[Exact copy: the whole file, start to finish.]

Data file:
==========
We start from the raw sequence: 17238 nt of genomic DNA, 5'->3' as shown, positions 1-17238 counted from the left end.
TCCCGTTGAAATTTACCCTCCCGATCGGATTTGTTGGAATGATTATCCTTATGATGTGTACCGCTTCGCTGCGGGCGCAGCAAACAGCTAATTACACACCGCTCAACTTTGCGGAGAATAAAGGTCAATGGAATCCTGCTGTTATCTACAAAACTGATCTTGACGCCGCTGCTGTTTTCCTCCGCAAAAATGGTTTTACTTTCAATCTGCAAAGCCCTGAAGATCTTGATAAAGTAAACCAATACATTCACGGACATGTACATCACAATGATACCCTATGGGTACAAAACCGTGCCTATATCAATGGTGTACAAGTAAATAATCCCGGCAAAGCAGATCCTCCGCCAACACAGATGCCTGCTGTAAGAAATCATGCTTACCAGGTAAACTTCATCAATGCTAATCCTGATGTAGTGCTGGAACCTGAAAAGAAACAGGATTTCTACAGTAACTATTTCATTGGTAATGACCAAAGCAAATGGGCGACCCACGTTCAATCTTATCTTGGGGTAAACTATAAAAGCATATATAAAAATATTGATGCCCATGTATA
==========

We start from the raw sequence: 17238 nt of genomic DNA, 5'->3' as shown, positions 1-17238 counted from the left end.
TCCCGTTGAAATTTACCCTCCCGATCGGATTTGTTGGAATGATTATCCTTATGATGTGTACCGCTTCGCTGCGGGCGCAGCAAACAGCTAATTACACACCGCTCAACTTTGCGGAGAATAAAGGTCAATGGAATCCTGCTGTTATCTACAAAACTGATCTTGACGCCGCTGCTGTTTTCCTCCGCAAAAATGGTTTTACTTTCAATCTGCAAAGCCCTGAAGATCTTGATAAAGTAAACCAATACATTCACGGACATGTACATCACAATGATACCCTATGGGTACAAAACCGTGCCTATATCAATGGTGTACAAGTAAATAATCCCGGCAAAGCAGATCCTCCGCCAACACAGATGCCTGCTGTAAGAAATCATGCTTACCAGGTAAACTTCATCAATGCTAATCCTGATGTAGTGCTGGAACCTGAAAAGAAACAGGATTTCTACAGTAACTATTTCATTGGTAATGACCAAAGCAAATGGGCGACCCACGTTCAATCTTATCTTGGGGTAAACTATAAAAGCATATATAAAAATATTGATGCCCATGTATA